In the News: Ineffectiveness of Vitamin Supplements

New analysis and recommendations from the US Preventive Services Task Force (USPSTF) question the efficacy of vitamin and mineral supplements. With the global market for dietary supplements being assessed At more than $140 billion, the USPSTF’s findings, along with new data on the role of vitamins in various pathologies, garnered a lot of attention this week. Notably, the USPSTF analysis of 84 studies found minimal benefits and serious concerns.

Vitamin E and being ta-caroting do not die advised

The USPSTF has specifically advised against the use of vitamin E and beta-carotene for the prevention of heart disease, stroke, and cancer. [1,2] “We recognize that more than half of Americans take some type of vitamin supplement every day and 30% take a combination of vitamins and minerals,” said the Dr. John Wongmember of the USPSTF, to Medscape Cardiology. “We searched for evidence, reviewing a total of 84 studies. But we didn’t find enough evidence for or against taking any vitamins, with the exception of beta-carotene and vitamin E, which we don’t recommend. No take,” he added.

In a editorial accompanying the statement, the Drs Jenny Jia, Natalie Cameron and Jeffrey Linder of the Northwestern University Feinberg School of Medicine of Chicago, note that the results included an additional 52 studies that were not available when the last USPSTF recommendation was published in 2014. [3]. In response to these new data, the doctor perry wilson (Yale School of Medicine) recalled the “nephrological” adage: “Vitamins only make expensive urine. He raised serious questions about the significance of the only benefit found by the USPSTF, that multivitamins were associated with a 7% relative reduction in cancer incidence. Dr. Wilson explains that “the relative risks really tend to overestimate the magnitude of the effect. In absolute terms, multivitamins reduced the incidence of cancer by approximately 0.2%. This means that 500 people would have to be treated with a multivitamin to prevent 1 case of cancer. » [4]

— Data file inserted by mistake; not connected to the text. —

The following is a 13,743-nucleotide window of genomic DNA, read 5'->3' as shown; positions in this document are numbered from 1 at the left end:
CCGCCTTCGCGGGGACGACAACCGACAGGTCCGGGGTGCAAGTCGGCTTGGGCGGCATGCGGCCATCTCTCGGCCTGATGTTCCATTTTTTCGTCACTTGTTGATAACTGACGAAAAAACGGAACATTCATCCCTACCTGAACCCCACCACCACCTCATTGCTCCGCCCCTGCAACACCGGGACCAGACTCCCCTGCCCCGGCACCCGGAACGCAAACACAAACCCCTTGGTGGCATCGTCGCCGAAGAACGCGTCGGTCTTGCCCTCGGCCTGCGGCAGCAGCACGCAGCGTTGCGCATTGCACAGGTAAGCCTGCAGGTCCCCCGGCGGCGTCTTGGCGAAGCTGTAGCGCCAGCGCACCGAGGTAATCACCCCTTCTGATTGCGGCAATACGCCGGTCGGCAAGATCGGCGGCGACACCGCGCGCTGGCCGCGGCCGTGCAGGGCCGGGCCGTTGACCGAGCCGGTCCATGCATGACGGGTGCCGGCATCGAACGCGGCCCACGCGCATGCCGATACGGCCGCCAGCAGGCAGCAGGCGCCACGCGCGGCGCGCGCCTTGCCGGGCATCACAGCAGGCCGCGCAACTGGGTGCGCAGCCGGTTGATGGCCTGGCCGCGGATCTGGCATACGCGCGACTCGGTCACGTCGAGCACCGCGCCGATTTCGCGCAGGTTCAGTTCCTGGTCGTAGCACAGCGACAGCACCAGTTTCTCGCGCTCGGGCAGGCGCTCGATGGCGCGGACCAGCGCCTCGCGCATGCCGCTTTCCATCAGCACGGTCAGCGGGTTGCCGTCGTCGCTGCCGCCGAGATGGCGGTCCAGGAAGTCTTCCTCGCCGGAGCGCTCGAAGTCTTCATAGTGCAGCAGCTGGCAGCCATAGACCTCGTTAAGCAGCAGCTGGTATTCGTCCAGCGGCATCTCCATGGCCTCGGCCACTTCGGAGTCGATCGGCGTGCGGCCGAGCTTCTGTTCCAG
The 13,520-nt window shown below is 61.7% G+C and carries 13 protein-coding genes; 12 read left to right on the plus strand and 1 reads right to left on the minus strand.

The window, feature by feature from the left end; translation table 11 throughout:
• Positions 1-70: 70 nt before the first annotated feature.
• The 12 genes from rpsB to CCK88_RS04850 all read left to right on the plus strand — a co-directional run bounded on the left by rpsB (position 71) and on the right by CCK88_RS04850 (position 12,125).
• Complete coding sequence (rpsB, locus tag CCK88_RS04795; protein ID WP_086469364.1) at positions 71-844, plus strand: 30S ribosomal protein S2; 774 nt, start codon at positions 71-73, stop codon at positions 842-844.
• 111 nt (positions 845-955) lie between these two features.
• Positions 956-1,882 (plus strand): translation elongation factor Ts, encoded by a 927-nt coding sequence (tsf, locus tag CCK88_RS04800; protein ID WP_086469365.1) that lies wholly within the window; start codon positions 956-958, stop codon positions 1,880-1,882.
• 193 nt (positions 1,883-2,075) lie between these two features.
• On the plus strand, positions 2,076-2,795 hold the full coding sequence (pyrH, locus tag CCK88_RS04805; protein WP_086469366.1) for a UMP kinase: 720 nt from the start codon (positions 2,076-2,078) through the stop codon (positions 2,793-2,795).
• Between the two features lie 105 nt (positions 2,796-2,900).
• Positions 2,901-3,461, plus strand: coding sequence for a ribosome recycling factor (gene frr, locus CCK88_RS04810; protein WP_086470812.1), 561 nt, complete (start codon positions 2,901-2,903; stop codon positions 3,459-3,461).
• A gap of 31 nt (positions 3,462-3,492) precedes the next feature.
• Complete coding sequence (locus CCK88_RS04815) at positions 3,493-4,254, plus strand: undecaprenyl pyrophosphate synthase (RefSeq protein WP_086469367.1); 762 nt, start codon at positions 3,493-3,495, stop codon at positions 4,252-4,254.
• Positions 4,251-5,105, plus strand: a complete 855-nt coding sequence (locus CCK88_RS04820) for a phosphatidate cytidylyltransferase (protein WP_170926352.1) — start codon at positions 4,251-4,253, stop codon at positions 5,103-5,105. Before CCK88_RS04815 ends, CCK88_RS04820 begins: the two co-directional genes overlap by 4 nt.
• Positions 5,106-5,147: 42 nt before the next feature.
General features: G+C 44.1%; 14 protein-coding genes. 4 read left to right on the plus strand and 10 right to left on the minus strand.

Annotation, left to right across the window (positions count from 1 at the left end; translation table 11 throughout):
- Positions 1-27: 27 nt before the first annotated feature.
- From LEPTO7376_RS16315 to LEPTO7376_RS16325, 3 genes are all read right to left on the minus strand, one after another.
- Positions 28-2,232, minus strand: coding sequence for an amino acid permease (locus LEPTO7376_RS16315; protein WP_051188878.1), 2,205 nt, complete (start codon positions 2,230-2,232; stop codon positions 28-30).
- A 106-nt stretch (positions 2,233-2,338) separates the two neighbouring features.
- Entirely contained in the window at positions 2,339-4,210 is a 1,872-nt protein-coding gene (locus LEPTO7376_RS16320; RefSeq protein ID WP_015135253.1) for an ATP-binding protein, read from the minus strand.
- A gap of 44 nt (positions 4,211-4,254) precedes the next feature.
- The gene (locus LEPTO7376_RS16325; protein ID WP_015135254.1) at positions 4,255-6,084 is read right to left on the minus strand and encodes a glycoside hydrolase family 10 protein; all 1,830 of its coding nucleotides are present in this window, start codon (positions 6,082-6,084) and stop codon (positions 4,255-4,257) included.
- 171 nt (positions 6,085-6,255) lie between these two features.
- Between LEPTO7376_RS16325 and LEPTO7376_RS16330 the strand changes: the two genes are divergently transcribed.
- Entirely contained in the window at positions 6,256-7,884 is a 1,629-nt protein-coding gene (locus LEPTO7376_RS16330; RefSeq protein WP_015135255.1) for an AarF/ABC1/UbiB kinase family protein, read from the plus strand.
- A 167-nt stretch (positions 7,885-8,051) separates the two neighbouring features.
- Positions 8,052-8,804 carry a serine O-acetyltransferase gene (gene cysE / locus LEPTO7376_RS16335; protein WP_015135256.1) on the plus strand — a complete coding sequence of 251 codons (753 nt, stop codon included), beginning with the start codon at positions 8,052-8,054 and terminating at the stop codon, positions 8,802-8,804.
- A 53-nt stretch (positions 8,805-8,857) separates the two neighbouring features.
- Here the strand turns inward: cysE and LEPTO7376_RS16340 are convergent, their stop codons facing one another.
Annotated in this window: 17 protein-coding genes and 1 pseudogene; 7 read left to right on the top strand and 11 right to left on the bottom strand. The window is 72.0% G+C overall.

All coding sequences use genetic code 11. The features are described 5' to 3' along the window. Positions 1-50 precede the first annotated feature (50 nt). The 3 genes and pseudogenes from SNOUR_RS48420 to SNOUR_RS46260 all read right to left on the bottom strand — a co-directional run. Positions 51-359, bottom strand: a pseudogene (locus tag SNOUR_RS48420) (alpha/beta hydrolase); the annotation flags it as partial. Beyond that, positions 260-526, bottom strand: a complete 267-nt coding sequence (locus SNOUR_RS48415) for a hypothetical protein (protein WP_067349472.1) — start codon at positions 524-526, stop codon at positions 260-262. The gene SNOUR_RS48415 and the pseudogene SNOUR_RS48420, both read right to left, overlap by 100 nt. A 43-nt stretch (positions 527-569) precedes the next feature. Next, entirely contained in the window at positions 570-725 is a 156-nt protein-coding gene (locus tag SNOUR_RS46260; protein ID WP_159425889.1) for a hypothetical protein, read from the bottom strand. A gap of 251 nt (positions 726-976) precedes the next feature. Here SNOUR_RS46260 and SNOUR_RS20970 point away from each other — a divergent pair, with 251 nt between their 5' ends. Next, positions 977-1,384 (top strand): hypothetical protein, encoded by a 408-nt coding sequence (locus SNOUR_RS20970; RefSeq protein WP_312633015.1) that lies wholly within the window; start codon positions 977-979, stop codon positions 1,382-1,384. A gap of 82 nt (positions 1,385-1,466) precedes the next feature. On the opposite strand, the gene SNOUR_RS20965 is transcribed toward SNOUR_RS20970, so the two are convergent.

Vitamin C : disappointing data on septic shock

According to an article published in the New England Journal of Medicine, patients with septic shock who received vitamin C infusions were more likely to die or have more severe organ failure than those who received a placebo. These results come from theLOVIT study [5]a randomized placebo-controlled trial involving 863 patients from Canada, New Zealand, France, and other countries.

In the study, 872 patients were randomized to receive vitamin C infusion every 6 hours for 4 days (n=435) or placebo (n=437). After 28 days, 191 of 429 patients (44.5%) in the vitamin C group had died or had persistent organ dysfunction, compared to 167 of 434 (38.5%) in the placebo group. This corresponds to a therapeutic effect of 1.21 (p = 0.01). “This is an unexpected result and secondary analyzes (which included evaluation of 5 biomarkers of tissue dysoxia, inflammation, and endothelial damage measured up to 7me day) did not identify the established mechanism of adverse effects”, explained the researchers, led by the Prof Francois Lamontagne (University of Sherbrooke, Quebec) and the Professor Neill Adikhari (University of Toronto, Ontario).

Vitamin D deficiencies

However, the effect of vitamin deficiencies is still important. Vitamin D deficiency was recently found to significantly increase the risk of miscarriage. In an analysis of 10 studies [6]women with vitamin D deficiency (<50 nmol/L) tenían casi el doble de riesgo de aborto espontáneo que aquellas con niveles adecuados de vitamina D (>75nmol/L; OR 1.94; 95% CI, 1.25 to 3.02). Low vitamin D levels have also recently been associated with a higher prevalence of diabetic foot ulcers in elderly patients in a preliminary preliminary study. [7]

On the other hand, as a reminder, vitamin D supplementation has been shown to be ineffective in reducing the risk of developing type 2 diabetes in the general population with prediabetes. The new findings come from the prospective DPVD trial [Diabetes Prevention with active Vitamin D] conducted with more than 1200 Japanese participants with glucose intolerance. [8] Treatment with 0.75 μg/d eldecalcitol, an active vitamin D analog, for 3 years did not prevent progression from prediabetes to type 2 diabetes, nor did it improve the rate of regression to normoglycemia compared with placebo.

Towards evidence-based prevention measures

Nearly 60% of the American population (and 46% of the French) consume some type of dietary supplement, often for the prevention of cardiovascular disease. For editorialists who commented on the USPSTF report [3]These data confirm that the best strategy is not to focus on vitamin supplements but to reinforce low-risk, high-benefit measures such as healthy eating, regular exercise, maintaining a healthy weight, and smoking cessation.

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